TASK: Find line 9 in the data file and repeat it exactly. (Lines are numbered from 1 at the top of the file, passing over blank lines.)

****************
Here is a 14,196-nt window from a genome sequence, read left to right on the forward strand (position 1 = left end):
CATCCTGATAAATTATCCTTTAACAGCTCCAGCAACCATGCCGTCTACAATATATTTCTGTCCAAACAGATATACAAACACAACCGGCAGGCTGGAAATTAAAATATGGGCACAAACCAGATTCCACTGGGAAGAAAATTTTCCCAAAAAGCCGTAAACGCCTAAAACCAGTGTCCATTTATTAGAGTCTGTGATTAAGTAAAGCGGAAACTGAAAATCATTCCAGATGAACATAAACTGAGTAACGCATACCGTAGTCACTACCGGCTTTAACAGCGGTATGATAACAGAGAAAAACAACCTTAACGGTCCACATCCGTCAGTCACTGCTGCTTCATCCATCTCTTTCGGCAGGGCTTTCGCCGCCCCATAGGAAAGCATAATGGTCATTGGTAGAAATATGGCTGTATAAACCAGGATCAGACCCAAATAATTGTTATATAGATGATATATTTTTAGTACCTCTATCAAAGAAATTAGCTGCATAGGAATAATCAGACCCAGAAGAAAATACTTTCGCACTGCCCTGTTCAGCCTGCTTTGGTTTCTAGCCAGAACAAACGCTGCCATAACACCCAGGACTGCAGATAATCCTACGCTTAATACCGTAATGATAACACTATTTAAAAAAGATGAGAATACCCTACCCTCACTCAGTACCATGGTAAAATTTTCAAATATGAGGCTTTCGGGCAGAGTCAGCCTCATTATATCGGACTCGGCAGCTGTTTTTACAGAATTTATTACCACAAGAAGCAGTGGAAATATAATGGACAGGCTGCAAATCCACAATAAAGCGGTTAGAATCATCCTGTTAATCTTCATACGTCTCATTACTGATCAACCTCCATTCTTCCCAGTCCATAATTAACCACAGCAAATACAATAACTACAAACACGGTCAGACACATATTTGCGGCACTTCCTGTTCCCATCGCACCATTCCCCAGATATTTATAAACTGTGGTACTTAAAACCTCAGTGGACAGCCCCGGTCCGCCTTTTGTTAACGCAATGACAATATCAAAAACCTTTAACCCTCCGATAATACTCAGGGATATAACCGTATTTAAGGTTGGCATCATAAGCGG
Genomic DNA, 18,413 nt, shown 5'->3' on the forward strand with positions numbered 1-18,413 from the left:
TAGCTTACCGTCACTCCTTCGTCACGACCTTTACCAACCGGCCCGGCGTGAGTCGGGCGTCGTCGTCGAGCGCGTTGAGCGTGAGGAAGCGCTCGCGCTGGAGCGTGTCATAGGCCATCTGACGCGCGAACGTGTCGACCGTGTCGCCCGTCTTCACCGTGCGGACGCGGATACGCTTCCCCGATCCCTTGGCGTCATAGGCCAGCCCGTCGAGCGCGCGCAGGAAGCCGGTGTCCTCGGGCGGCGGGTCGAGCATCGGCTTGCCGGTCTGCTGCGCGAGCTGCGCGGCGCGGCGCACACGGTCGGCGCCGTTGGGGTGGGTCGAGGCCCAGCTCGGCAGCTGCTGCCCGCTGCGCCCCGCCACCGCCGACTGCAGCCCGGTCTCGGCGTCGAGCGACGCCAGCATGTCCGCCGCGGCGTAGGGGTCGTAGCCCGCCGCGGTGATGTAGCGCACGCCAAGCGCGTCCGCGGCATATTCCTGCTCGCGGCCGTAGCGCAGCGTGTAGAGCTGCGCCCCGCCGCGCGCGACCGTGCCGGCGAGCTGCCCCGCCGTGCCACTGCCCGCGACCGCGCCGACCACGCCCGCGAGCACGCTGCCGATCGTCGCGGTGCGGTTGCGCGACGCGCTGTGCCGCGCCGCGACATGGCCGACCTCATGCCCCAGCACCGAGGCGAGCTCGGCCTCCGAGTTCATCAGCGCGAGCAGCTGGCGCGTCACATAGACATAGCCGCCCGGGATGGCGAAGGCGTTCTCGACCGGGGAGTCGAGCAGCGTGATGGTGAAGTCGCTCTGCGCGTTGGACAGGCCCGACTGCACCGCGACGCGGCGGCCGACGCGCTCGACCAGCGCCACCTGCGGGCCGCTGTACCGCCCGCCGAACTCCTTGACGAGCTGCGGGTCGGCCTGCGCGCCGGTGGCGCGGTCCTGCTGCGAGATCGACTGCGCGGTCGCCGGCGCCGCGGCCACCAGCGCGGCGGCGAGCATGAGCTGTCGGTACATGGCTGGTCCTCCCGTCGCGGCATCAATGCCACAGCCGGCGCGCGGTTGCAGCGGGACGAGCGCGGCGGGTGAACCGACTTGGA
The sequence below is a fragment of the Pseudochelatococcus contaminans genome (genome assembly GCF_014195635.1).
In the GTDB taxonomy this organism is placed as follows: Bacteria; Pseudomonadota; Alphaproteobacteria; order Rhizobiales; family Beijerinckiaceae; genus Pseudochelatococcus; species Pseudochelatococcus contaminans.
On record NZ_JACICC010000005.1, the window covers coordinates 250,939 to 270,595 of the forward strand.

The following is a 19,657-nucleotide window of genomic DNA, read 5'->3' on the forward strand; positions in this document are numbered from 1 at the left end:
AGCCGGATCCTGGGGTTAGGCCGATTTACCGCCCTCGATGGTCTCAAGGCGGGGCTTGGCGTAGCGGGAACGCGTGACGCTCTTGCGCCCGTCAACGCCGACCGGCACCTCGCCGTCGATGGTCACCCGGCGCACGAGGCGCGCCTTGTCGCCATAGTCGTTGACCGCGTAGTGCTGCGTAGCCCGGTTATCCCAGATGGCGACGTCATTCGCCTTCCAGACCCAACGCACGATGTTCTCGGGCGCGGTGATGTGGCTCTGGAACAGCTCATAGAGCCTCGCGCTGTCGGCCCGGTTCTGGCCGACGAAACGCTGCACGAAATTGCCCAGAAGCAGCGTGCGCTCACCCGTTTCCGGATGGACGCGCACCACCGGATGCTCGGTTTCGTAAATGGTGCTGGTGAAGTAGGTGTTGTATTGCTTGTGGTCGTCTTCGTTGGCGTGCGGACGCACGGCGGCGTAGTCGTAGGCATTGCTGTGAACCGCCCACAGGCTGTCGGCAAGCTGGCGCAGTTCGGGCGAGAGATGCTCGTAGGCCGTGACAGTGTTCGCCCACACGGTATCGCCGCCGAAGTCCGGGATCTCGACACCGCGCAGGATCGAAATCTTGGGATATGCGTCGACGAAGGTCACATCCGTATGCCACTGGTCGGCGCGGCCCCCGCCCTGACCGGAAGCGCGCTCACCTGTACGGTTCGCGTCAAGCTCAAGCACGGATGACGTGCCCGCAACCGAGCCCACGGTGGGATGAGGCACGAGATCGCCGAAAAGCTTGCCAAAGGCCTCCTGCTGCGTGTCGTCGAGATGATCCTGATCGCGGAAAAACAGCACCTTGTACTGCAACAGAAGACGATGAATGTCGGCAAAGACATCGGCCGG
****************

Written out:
AGCCGGATCCTGGGGTTAGGCCGATTTACCGCCCTCGATGGTCTCAAGGCGGGGCTTGGCGTAGCGGGAACGCGTGACGCTCTTGCGCCCGTCAACGCCGACCGGCACCTCGCCGTCGATGGTCACCCGGCGCACGAGGCGCGCCTTGTCGCCATAGTCGTTGACCGCGTAGTGCTGCGTAGCCCGGTTATCCCAGATGGCGACGTCATTCGCCTTCCAGACCCAACGCACGATGTTCTCGGGCGCGGTGATGTGGCTCTGGAACAGCTCATAGAGCCTCGCGCTGTCGGCCCGGTTCTGGCCGACGAAACGCTGCACGAAATTGCCCAGAAGCAGCGTGCGCTCACCCGTTTCCGGATGGACGCGCACCACCGGATGCTCGGTTTCGTAAATGGTGCTGGTGAAGTAGGTGTTGTATTGCTTGTGGTCGTCTTCGTTGGCGTGCGGACGCACGGCGGCGTAGTCGTAGGCATTGCTGTGAACCGCCCACAGGCTGTCGGCAAGCTGGCGCAGTTCGGGCGAGAGATGCTCGTAGGCCGTGACAGTGTTCGCCCACACGGTATCGCCGCCGAAGTCCGGGATCTCGACACCGCGCAGGATCGAAATCTTGGGATATGCGTCGACGAAGGTCACATCCGTATGCCACTGGTCGGCGCGGCCCCCGCCCTGACCGGAAGCGCGCTCACCTGTACGGTTCGCGTCAAGCTCAAGCACGGATGACGTGCCCGCAACCGAGCCCACGGTGGGATGAGGCACGAGATCGCCGAAAAGCTTGCCAAAGGCCTCCTGCTGCGTGTCGTCGAGATGATCCTGATCGCGGAAAAACAGCACCTTGTACTGCAACAGAAGACGATGAATGTCGGCAAAGACATCGGCCGG